Monster Hunter: Freedom Unite

I’m not a proud man, so I’ll just come right out and say it – Monster Hunter kicked my ass. Seriously. It took one look at me and, seeing that I was a pasty-faced Westerner with an aversion to item micro-management and a low tolerance for grind quests, decided it was in the mood a bit of easy-kill. I would say that this game has a steep difficulty curve, but it doesn’t. It has a wall. A wall with the words “Tourists not welcome” painted on it. In your blood.

Don’t get me wrong – I’m not saying that Monster Hunter: FU is necessarily a bad game. I just get the feeling it doesn’t like me. The previous instalment in the franchise was the best selling game in Japan last year on any console, shifting 2.45 million units and leaving even the mighty Pokémon Platinum with dust in its blinking, cutesy eyes. I know of people who have invested over 150 hours in this game and are still coming back for more. With a fanbase this rabid it’s clear that Capcom must have touched a nerve with this one.

Monster Hunter has all the trappings of a MMO, but minus the ‘O’ and with a focus on real time combat. Having been trampled unconscious by an angry Wyvern in the opening cut-scene you awake in Pokke Village with nothing but a headache and the shirt on your back. The village elder decides that you are to join the esteemed ranks of the village hunters and tasks you with honing your fighting skills through battle and improving your equipment through item collection and augmentation. There is a farm where you can harvest ingredients for potions and shops where weaponry and armour can be bought and upgraded. When you want to start questing you head to the Gathering Hall, pick a quest (kill monster, collect item, kill two monsters, collect two items etc.), pay a fee and head out into the wilderness to mercilessly slash your way through the local wildlife.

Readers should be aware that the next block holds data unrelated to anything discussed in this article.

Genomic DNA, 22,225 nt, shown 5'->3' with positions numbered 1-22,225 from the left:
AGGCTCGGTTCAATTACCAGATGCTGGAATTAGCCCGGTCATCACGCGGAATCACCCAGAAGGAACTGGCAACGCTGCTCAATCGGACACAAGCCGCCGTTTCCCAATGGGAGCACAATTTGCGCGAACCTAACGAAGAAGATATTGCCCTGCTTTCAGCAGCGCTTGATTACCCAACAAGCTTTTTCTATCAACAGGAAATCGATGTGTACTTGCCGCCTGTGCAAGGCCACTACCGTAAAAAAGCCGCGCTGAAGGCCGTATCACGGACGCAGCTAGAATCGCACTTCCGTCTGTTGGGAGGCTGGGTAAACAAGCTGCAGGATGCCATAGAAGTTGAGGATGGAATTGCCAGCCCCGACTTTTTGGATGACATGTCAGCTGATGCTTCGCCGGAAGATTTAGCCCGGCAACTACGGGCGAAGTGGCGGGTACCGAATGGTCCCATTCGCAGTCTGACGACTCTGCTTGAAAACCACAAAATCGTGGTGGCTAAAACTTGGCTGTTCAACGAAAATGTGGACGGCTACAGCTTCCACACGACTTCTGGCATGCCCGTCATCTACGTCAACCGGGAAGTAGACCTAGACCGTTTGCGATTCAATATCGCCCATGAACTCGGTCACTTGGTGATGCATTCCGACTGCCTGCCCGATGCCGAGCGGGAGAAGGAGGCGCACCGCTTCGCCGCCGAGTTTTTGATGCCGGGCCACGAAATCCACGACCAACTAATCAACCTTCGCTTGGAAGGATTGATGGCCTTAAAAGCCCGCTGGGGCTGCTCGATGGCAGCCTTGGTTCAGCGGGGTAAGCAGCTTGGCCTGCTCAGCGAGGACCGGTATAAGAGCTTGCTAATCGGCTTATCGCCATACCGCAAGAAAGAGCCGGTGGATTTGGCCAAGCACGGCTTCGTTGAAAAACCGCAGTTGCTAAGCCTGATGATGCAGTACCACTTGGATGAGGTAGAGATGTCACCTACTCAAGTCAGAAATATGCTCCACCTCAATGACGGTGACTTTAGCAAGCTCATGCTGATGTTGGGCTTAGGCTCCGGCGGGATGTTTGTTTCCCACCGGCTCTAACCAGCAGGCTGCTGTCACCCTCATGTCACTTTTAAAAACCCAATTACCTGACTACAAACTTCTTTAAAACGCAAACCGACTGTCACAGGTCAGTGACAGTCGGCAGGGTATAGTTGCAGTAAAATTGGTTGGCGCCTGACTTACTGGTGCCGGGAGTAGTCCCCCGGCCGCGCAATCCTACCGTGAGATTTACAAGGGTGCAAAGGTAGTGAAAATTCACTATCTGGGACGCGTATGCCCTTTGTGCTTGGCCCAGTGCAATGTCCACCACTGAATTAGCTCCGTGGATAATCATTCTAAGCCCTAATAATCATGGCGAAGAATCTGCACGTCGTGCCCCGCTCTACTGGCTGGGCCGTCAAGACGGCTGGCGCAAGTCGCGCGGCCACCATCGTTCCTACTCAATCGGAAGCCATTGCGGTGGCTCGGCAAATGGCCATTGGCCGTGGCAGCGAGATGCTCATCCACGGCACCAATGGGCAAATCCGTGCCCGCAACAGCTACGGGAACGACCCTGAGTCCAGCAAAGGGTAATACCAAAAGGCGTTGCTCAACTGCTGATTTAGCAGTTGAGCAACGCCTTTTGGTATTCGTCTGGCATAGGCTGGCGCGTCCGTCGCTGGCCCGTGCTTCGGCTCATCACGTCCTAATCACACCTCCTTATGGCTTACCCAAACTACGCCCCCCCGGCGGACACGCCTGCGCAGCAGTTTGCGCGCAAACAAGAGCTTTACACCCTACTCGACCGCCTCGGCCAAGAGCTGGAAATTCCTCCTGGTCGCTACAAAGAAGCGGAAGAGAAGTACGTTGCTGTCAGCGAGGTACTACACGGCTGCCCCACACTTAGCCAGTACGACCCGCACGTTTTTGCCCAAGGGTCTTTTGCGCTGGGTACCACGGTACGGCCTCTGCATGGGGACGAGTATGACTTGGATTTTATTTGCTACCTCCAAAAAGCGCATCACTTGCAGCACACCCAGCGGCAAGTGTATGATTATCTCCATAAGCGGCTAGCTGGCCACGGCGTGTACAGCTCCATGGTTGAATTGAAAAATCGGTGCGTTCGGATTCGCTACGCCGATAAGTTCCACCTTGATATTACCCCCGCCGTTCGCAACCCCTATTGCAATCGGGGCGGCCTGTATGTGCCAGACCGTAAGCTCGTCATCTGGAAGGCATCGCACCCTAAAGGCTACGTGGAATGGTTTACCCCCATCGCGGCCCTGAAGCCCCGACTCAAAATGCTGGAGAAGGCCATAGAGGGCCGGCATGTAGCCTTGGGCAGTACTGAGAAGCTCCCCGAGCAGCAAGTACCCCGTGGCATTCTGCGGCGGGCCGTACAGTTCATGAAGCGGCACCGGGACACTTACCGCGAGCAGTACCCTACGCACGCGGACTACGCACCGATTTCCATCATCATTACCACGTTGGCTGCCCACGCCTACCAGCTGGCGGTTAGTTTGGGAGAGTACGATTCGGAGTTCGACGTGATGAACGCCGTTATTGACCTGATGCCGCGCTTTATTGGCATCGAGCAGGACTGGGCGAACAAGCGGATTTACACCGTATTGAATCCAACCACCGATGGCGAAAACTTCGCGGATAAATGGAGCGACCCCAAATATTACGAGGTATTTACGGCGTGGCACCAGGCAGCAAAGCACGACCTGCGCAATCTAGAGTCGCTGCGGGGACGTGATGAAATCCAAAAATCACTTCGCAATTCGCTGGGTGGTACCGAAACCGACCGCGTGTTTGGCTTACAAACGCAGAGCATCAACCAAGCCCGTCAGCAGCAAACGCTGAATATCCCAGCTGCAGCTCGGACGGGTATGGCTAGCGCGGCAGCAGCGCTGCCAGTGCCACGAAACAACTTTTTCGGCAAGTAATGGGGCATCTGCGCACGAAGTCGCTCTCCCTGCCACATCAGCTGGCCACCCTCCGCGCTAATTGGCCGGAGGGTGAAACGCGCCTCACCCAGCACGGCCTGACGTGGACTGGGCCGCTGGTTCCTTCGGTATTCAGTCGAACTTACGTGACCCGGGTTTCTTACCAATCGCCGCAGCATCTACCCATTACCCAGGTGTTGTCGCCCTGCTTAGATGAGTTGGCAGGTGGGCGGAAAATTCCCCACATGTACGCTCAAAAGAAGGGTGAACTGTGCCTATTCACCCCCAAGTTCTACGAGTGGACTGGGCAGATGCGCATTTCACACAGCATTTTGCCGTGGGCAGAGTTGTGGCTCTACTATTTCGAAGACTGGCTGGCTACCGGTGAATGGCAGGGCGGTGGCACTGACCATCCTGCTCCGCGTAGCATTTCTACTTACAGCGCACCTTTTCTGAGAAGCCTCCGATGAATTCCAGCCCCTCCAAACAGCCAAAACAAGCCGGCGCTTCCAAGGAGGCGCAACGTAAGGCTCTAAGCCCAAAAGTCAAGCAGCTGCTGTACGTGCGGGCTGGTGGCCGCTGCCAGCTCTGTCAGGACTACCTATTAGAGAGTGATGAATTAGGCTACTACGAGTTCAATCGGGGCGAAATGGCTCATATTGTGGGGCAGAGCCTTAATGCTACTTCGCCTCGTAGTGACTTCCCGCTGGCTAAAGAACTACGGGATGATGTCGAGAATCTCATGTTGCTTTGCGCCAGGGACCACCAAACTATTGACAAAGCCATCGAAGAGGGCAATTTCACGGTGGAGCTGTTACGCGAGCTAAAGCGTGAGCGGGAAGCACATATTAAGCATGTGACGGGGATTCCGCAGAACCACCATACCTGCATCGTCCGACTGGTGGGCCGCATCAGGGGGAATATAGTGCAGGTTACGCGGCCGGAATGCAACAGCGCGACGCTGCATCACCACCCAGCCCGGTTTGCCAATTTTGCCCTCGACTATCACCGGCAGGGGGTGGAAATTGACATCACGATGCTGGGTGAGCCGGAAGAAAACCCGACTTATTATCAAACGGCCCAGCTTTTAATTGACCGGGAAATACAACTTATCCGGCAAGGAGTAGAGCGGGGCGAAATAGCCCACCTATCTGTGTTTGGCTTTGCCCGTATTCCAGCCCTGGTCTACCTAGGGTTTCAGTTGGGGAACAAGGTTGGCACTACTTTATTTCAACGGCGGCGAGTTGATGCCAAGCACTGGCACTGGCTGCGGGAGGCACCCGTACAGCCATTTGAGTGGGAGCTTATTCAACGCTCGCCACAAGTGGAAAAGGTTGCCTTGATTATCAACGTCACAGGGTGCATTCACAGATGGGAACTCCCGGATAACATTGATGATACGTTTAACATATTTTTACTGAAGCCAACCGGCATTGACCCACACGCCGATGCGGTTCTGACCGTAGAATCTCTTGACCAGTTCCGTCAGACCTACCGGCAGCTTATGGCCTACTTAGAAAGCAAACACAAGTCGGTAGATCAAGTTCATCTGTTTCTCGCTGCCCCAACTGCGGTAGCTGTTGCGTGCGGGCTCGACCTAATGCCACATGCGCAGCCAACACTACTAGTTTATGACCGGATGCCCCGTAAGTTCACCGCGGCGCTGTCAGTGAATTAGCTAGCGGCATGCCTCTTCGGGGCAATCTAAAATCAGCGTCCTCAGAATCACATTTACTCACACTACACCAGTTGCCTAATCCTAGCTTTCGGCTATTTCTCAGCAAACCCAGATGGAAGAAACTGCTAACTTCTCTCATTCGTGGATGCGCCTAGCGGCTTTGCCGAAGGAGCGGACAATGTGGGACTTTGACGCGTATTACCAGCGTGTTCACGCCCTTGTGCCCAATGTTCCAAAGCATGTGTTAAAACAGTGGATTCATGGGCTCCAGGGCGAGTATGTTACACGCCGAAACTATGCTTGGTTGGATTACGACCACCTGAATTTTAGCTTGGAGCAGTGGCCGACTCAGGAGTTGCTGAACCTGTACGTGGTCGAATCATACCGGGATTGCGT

That’s pretty much it. It sounds deceptively simple, but there are three major complications to contend with: the combat, the inventory system and the camera. All hunting is carried out in third person using a combination of melee attacks, projectile weapons and traps. And it’s tough. I’ve never died so many times in the opening stages of a game before. You get a couple of quests in and suddenly find yourself on a snowy mountain getting your buttocks handed to you by a gang of velociraptors and their aggressively territorial mum. Creatures will rush you, often from offscreen, and even in the early encounters two solid hits from a big beastie can fell you like a Scots Pine at Christmas. You try to fight, but the creatures dance and prance and your combat animations are slow and over-reaching, leaving you at the mercy of their sharp claws and unsympathetic teeth.

You try to heal yourself with potions, but doing so involves disarming mid-combat and shuffling through your inventory. This means holding down L, using square and circle to choose the appropriate potion, releasing L to confirm selection and then pressing square to actually use your selected item. Cue lengthy animation of character downing said potion and waving his arms in the air like he’s just won the ‘Most Inappropriate Celebration” award at this year’s Festival of Untimely Death. Which he has, because he is now dead.